US warns citizens in Philippines on Manila bomb plot

MANILA (AFP) - The United States has warned its citizens in the Philippines to remain vigilant after local authorities said they had foiled a plot by an Islamic militant group to bomb the nation's capital.

"The Embassy wishes to remind all US citizens to remain vigilant and maintain an appropriate level of personal security in all circumstances," the US mission in Manila said in a security message posted on its website on Thursday.

The embassy asked US citizens to be "aware of your surroundings" and report any "suspicious package" to authorities.

Philippine authorities did not issue any similar alert.

But presidential communications secretary Herminio Coloma said in a statement following the US embassy warning that security officials were "aware of the situation" and were "not letting their guard down".

Police had previously said they arrested Ricardo Ayeras, one of the founders of the Rajah Solaiman Movement, and two companions at a checkpoint in a northern Manila suburb on Sunday.

"(According) to intelligence reports (the) suspects are to do bombings in Metro Manila," Chief Superintendent Richard Albano, the head of police in the northern districts, said in a statement on Wednesday.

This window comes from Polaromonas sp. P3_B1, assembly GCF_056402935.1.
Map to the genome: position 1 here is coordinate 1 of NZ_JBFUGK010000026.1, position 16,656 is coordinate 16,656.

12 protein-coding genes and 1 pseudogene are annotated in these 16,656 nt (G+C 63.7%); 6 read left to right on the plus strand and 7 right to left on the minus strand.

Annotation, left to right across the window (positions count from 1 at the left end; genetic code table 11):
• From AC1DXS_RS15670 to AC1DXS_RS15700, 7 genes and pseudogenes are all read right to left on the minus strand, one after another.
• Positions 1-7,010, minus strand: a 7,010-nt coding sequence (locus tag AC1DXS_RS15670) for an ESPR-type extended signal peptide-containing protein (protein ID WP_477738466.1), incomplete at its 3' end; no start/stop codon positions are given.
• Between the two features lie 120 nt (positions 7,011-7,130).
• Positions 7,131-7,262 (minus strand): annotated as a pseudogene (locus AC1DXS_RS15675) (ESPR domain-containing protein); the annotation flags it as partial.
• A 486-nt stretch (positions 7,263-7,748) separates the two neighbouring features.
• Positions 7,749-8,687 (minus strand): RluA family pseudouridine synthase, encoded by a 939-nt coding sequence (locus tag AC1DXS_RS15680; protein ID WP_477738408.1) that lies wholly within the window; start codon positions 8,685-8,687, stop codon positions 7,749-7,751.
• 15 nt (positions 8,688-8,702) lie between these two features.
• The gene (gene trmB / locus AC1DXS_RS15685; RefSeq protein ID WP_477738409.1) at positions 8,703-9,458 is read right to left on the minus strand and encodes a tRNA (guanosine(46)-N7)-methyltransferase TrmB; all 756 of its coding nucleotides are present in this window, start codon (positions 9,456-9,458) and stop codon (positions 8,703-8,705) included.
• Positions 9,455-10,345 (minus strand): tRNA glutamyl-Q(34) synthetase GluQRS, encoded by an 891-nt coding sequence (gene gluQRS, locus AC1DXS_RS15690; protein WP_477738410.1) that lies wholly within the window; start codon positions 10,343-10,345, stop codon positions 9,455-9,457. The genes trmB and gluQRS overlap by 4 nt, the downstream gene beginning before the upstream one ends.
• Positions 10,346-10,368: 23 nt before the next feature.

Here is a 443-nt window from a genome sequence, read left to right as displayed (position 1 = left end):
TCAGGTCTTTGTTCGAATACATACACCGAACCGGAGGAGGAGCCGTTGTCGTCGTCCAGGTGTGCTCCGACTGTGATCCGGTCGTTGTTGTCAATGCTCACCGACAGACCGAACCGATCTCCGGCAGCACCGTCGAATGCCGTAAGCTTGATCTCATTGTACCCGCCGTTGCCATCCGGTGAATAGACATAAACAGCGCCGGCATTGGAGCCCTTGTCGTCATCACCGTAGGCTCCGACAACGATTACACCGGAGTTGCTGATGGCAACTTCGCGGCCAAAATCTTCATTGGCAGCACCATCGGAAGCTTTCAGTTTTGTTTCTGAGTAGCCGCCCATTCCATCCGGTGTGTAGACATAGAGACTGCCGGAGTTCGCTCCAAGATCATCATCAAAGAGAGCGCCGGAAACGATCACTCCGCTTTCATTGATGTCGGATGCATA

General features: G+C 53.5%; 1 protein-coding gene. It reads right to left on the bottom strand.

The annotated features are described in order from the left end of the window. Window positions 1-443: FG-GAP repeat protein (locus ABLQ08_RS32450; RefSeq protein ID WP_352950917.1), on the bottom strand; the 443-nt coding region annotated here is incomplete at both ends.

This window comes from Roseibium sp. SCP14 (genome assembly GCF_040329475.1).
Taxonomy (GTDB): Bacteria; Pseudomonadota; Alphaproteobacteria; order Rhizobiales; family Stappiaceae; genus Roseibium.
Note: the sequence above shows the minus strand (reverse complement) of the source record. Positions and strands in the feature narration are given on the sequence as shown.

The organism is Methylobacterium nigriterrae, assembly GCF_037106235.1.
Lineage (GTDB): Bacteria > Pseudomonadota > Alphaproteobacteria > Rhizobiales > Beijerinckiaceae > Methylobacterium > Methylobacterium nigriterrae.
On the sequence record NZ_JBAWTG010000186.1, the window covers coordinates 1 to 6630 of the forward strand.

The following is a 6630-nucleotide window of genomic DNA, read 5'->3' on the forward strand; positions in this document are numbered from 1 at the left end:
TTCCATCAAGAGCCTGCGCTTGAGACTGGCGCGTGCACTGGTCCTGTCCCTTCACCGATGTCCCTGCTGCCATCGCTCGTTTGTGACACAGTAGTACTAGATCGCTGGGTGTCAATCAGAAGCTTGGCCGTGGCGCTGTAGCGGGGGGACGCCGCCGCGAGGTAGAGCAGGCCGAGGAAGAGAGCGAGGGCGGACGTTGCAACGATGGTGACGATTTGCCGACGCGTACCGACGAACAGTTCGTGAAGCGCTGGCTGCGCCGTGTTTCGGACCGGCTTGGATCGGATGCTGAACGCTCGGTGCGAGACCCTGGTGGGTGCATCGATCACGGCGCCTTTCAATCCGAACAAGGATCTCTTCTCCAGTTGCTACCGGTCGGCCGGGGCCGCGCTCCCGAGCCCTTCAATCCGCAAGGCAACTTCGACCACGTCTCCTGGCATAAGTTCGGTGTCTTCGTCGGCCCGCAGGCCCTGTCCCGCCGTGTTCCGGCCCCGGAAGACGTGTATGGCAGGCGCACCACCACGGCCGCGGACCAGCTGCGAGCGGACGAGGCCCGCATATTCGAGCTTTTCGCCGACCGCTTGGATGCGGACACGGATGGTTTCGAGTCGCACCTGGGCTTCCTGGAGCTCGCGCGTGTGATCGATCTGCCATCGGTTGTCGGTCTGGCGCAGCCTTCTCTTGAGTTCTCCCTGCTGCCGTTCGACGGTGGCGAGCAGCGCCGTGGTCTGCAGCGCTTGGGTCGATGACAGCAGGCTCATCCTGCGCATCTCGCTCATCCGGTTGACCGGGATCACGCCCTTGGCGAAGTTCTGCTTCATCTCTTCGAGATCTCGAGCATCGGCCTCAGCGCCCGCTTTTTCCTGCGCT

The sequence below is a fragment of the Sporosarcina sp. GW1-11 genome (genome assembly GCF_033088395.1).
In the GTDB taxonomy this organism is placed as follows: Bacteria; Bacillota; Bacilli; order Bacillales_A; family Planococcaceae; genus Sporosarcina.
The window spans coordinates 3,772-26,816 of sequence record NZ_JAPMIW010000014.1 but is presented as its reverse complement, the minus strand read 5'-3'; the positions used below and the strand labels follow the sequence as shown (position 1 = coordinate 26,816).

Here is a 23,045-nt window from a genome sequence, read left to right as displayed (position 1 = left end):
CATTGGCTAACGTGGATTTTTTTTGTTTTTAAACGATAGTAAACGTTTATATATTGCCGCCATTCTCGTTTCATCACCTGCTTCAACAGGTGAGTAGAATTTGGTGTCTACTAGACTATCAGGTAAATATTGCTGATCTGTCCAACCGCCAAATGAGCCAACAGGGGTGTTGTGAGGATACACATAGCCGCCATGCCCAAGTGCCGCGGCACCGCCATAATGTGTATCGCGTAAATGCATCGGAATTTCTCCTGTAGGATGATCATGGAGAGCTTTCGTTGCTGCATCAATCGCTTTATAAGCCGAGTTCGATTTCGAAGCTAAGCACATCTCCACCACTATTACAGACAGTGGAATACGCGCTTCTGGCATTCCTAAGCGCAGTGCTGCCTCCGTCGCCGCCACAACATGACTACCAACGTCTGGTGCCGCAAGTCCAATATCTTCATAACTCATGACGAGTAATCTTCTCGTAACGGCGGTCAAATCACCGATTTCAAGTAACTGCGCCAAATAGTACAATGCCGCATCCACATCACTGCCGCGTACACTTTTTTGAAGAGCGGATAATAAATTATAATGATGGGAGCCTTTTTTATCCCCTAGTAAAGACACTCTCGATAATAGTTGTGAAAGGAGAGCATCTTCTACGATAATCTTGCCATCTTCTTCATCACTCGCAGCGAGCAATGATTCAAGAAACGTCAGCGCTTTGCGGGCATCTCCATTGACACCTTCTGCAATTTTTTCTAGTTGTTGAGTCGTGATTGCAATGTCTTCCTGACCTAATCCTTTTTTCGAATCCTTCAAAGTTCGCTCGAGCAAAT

Albano said the three men were armed with a hand grenade and carried fake identification cards when they were flagged down by police while aboard a single motorcycle.

However he gave no further details about the alleged plot. Police and military officials declined to comment on Thursday.

The Rajah Solaiman Movement, named after a 17th century Muslim ruler of Manila, is a small group of Christian converts that is most notorious for a failed plot to bomb the US embassy in 2005.

The plan was foiled when a police raid turned up large quantities of explosives at the group's northern Manila hideout.

Ayeras, 41, uses the alias Abdul Karim Ayeras after converting to Islam.

Police previously said the Rajah Solaiman Movement had received bomb-making training by the Abu Sayyaf, an Al-Qaeda-linked group blamed for the country's deadliest terrorist attacks.

Ayeras had been arrested three times between 2007 and July this year over his alleged involvement in the 2003 bombing of a southern Philippine airport that left one person dead and several others wounded.

However, the judiciary ordered him released each time due to insufficient evidence, Albano said on Wednesday.